Mubarak political thriller makes a splash on TV
Hend Sabry - Vertigo
Click here to add Ahmed Mourad as an alert
Disable alert for Ahmed Mourad,
Click here to add Cairo as an alert
Disable alert for Cairo,
Click here to add Habib El Adly as an alert
Disable alert for Habib El Adly,
Click here to add Hosni Mubarak as an alert
Disable alert for Hosni Mubarak,
Click here to add Ibrahim Eissa as an alert
Disable alert for Ibrahim Eissa,
Click here to add Paris as an alert
Disable alert for Paris
Amid the deluge of television serials aired in this year's month of Ramadan, only a few are worth watching.
Vertigo can be counted as one.
Though for its genre as a political thriller it is a little slow-paced, and occasionally drifts towards melodrama, it still has a well-developed script and believable dialogue and fleshed-out characters.
The drama does not rely on typecasting, or offer easy and cliched roles for its characters.
Vertigo, based on a novel by Hosni Mubarak's former personal photographer, Ahmed Mourad, starts with a murder in one of the high-end hotels in Cairo. Farida (Hend Sabry), who was visiting her friends after photography work at a wedding, becomes the sole witness to the murder, watching it from outside the window.
Enraged, Farida is adamant on finding out who was behind the murder. In her search, Farida treads on dangerous grounds, as high officials in the country are involved in the crime.
Sabry, playing the lead, pulls a good and believable performance. But sometimes she overdoes it with the angry and irritable attitude.
Variations in performance in some moments creates dissonance in a scene.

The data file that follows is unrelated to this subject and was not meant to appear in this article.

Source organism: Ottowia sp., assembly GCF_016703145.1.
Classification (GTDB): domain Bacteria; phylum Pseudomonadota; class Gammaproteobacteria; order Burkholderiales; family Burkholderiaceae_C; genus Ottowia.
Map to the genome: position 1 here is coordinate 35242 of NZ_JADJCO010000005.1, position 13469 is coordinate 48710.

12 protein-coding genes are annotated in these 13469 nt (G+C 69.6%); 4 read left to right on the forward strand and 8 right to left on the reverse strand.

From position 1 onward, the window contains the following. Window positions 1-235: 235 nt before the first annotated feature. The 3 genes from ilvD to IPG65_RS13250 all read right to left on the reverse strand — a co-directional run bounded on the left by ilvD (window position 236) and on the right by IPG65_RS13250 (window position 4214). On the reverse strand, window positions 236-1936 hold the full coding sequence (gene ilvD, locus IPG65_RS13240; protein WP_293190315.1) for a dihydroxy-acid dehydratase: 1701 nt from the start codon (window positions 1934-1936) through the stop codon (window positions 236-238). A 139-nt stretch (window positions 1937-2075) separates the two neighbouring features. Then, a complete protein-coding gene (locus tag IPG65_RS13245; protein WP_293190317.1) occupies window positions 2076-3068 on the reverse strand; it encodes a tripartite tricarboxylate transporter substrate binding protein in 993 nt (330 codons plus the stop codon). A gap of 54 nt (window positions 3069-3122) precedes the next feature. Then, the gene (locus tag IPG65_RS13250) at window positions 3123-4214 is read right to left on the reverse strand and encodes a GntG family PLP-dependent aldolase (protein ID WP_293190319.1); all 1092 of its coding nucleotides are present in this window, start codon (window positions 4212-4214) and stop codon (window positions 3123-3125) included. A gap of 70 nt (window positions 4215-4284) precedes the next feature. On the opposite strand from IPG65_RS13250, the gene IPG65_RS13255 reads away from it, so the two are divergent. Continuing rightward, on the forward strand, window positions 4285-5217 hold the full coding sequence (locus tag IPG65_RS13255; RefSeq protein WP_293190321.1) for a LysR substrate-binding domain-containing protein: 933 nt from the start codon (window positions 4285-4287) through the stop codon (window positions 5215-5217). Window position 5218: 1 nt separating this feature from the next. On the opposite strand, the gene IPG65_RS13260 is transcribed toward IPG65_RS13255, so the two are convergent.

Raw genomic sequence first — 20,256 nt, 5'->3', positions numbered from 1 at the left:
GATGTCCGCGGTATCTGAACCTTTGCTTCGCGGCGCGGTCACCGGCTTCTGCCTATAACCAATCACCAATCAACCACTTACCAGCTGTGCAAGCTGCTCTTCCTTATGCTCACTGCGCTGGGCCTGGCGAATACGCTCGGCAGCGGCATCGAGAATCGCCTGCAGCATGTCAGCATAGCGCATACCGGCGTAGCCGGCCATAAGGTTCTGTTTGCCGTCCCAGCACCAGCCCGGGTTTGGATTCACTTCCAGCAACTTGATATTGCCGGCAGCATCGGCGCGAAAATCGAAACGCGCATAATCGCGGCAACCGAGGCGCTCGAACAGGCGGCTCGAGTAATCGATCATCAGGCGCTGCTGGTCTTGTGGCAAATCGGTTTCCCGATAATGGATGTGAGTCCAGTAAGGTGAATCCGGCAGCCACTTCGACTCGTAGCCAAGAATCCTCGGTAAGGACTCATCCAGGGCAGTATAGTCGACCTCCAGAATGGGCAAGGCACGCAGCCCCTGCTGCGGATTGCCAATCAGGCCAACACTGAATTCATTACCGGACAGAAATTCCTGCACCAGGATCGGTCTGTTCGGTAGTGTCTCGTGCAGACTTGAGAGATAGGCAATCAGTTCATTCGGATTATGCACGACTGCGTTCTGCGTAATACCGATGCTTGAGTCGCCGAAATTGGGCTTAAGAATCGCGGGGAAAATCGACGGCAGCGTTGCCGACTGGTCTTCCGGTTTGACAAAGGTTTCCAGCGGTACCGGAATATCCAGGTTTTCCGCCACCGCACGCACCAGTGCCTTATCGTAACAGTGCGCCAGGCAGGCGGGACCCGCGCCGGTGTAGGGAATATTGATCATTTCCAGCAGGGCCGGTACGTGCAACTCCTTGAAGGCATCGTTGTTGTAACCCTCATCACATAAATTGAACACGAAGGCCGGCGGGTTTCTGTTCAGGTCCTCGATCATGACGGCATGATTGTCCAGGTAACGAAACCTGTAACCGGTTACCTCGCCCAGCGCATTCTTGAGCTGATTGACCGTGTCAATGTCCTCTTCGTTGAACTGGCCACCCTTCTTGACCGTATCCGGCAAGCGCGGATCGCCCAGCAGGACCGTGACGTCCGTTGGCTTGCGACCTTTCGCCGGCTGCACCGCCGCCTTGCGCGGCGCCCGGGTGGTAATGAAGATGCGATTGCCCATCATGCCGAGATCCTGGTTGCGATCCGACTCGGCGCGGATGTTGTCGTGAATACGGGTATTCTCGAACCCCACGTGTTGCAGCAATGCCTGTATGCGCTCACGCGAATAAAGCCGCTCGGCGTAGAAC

Set in pre-revolution Cairo, the series taps on a number of issues, like the privatisation of Egyptian factories, the corruption and dominance of men of power. It also depicts the ways in which journalism conspires with the system, portraying a supposedly dissident newspaper.
References to well-known political players can be seen throughout. One can see the resemblance to Mubarak-era Minister of Interior Habib El Adly. Another obvious reference is journalist Ibrahim Eissa, who in the series is the editor-in-chief of the dissident Al-Shams (The Sun) newspaper.
One sub-plot, that will eventually become merged into the main plot, is of one journalist who leaves Al-Shams to work for El-Sot El-Hor (The Free Voice), a seemingly anti-regime newspaper.
One can see the slow transformation of the journalist and fights with his wife, who still works in Al-Shams. The conflict between husband and wife over professional integrity is quite believable. Personal relationships are well-developed in the series because of their complex and entangled layers.
There is Farida's relationship with her religious younger sister, who criticises her lifestyle. There is also Omar, Farida's childhood friend and companion, who adds a light touch to the drama. However, his performance that is meant to be endearing, at times becomes irritating. Attempts to make his flustered stuttering funny are overdone.
Yet other secondary characters are well-drawn. One middle-aged photographer residing in the infamous nightclub "Paris," calling himself El-General (Sayed Ragab), is an interesting addition to the story.
Having been trapped in this nightclub to take photographs of high society, and only being allowed outside with a pass, El-General lives upon the past, where he used to walk down the streets at ease and take photos. This situation is one trigger of the natural bond between El-General and Farida.
Paris is an exclusive nightclub in which only the “big” names in the country dwell at night. Many people know about it but it is always referred to as that place that is out of reach.
One of the biggest flaws in the series is that it falls into the trap of over-explanation of the political situation, which is common in Egyptian television.
Though the series as a whole has potential, building up throughout the month of Ramadan, for a political thriller the expectancy of a more heightened level of anticipation is not quite fulfilled.
Perhaps it is the requirement of making 30 episodes in order to cover the whole month of Ramadan that rids this political thriller of its required intensity. Had it been shorter and more compact, perhaps, it would have been more interesting.